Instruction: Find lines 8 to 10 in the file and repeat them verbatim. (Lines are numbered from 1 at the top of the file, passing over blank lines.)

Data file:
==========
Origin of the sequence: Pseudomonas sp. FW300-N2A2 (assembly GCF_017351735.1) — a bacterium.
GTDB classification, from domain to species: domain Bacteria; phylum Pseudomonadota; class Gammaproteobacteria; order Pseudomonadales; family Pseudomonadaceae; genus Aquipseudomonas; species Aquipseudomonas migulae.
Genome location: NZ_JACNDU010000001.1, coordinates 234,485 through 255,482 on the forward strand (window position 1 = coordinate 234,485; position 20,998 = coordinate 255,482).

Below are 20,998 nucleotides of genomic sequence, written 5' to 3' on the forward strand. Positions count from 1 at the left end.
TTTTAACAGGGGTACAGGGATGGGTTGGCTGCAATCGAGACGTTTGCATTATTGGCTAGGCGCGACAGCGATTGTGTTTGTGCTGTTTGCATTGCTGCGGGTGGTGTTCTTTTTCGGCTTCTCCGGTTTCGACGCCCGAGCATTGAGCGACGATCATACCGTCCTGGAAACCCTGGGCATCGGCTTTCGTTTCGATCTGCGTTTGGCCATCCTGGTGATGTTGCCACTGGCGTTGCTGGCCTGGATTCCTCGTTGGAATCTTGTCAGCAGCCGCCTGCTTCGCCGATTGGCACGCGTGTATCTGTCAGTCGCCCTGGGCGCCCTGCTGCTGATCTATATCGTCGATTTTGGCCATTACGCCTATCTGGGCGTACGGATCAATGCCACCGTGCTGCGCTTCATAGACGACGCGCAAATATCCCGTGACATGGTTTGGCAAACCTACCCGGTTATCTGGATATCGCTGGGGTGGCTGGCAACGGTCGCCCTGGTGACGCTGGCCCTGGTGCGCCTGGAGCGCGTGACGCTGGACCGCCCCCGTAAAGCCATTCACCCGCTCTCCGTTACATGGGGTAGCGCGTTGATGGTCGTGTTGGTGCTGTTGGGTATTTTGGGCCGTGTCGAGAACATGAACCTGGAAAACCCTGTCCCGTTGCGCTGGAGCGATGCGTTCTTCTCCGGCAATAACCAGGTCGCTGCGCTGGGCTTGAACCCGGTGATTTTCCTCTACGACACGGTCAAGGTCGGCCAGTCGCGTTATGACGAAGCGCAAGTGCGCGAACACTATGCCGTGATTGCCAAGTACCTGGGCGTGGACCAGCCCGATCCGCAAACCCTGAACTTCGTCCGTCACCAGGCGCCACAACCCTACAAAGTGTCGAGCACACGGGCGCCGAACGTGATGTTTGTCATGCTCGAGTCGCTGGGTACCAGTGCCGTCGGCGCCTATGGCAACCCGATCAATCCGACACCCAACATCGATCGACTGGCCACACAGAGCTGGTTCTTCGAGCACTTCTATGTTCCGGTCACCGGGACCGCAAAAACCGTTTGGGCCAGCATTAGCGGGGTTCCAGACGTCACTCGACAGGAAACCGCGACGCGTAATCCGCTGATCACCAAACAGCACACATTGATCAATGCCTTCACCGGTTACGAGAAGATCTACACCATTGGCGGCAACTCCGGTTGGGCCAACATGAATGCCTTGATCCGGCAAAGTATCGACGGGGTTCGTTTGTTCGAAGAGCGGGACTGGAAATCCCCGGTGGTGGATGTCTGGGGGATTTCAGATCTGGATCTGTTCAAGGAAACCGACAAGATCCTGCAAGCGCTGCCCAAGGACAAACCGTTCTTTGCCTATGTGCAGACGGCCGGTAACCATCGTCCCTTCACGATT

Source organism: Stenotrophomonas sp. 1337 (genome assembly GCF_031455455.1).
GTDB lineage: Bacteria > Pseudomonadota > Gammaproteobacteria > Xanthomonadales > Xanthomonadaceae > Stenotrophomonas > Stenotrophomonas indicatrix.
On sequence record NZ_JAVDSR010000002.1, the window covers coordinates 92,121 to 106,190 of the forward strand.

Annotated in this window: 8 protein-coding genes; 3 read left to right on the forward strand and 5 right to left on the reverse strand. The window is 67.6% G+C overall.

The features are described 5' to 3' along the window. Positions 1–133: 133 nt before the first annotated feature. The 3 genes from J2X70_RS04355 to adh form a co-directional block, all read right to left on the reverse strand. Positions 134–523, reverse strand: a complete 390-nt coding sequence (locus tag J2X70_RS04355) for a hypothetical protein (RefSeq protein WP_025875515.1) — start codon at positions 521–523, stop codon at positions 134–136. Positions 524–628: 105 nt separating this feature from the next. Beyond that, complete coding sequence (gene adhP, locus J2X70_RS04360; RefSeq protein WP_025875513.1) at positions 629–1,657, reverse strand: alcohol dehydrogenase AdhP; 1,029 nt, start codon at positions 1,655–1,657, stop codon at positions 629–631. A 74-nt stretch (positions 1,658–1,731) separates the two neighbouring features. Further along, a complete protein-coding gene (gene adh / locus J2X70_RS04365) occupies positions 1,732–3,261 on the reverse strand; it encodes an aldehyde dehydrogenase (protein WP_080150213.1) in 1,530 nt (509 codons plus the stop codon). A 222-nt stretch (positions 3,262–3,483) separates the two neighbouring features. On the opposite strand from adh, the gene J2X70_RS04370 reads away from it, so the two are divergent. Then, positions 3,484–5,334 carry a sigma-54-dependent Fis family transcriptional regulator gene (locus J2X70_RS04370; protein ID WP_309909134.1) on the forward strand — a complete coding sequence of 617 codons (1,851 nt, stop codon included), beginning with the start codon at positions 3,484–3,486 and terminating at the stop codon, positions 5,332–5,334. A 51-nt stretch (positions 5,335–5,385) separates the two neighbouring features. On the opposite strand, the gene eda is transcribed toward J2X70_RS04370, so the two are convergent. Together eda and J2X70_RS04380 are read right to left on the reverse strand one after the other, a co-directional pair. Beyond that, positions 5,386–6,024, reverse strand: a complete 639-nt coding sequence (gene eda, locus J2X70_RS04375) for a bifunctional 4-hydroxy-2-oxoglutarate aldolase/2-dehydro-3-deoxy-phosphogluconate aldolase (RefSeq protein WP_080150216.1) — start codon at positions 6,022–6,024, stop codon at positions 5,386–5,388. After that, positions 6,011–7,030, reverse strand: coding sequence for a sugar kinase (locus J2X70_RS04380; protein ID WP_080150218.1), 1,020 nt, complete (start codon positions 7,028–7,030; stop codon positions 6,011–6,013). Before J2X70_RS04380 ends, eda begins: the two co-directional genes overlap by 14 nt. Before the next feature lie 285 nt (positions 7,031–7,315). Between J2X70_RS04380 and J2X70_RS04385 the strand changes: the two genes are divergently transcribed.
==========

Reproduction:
On sequence record NZ_JAVDSR010000002.1, the window covers coordinates 92,121 to 106,190 of the forward strand.

Annotated in this window: 8 protein-coding genes; 3 read left to right on the forward strand and 5 right to left on the reverse strand. The window is 67.6% G+C overall.

The features are described 5' to 3' along the window. Positions 1–133: 133 nt before the first annotated feature. The 3 genes from J2X70_RS04355 to adh form a co-directional block, all read right to left on the reverse strand. Positions 134–523, reverse strand: a complete 390-nt coding sequence (locus tag J2X70_RS04355) for a hypothetical protein (RefSeq protein WP_025875515.1) — start codon at positions 521–523, stop codon at positions 134–136. Positions 524–628: 105 nt separating this feature from the next. Beyond that, complete coding sequence (gene adhP, locus J2X70_RS04360; RefSeq protein WP_025875513.1) at positions 629–1,657, reverse strand: alcohol dehydrogenase AdhP; 1,029 nt, start codon at positions 1,655–1,657, stop codon at positions 629–631. A 74-nt stretch (positions 1,658–1,731) separates the two neighbouring features. Further along, a complete protein-coding gene (gene adh / locus J2X70_RS04365) occupies positions 1,732–3,261 on the reverse strand; it encodes an aldehyde dehydrogenase (protein WP_080150213.1) in 1,530 nt (509 codons plus the stop codon). A 222-nt stretch (positions 3,262–3,483) separates the two neighbouring features. On the opposite strand from adh, the gene J2X70_RS04370 reads away from it, so the two are divergent. Then, positions 3,484–5,334 carry a sigma-54-dependent Fis family transcriptional regulator gene (locus J2X70_RS04370; protein ID WP_309909134.1) on the forward strand — a complete coding sequence of 617 codons (1,851 nt, stop codon included), beginning with the start codon at positions 3,484–3,486 and terminating at the stop codon, positions 5,332–5,334. A 51-nt stretch (positions 5,335–5,385) separates the two neighbouring features. On the opposite strand, the gene eda is transcribed toward J2X70_RS04370, so the two are convergent. Together eda and J2X70_RS04380 are read right to left on the reverse strand one after the other, a co-directional pair. Beyond that, positions 5,386–6,024, reverse strand: a complete 639-nt coding sequence (gene eda, locus J2X70_RS04375) for a bifunctional 4-hydroxy-2-oxoglutarate aldolase/2-dehydro-3-deoxy-phosphogluconate aldolase (RefSeq protein WP_080150216.1) — start codon at positions 6,022–6,024, stop codon at positions 5,386–5,388. After that, positions 6,011–7,030, reverse strand: coding sequence for a sugar kinase (locus J2X70_RS04380; protein ID WP_080150218.1), 1,020 nt, complete (start codon positions 7,028–7,030; stop codon positions 6,011–6,013). Before J2X70_RS04380 ends, eda begins: the two co-directional genes overlap by 14 nt. Before the next feature lie 285 nt (positions 7,031–7,315). Between J2X70_RS04380 and J2X70_RS04385 the strand changes: the two genes are divergently transcribed.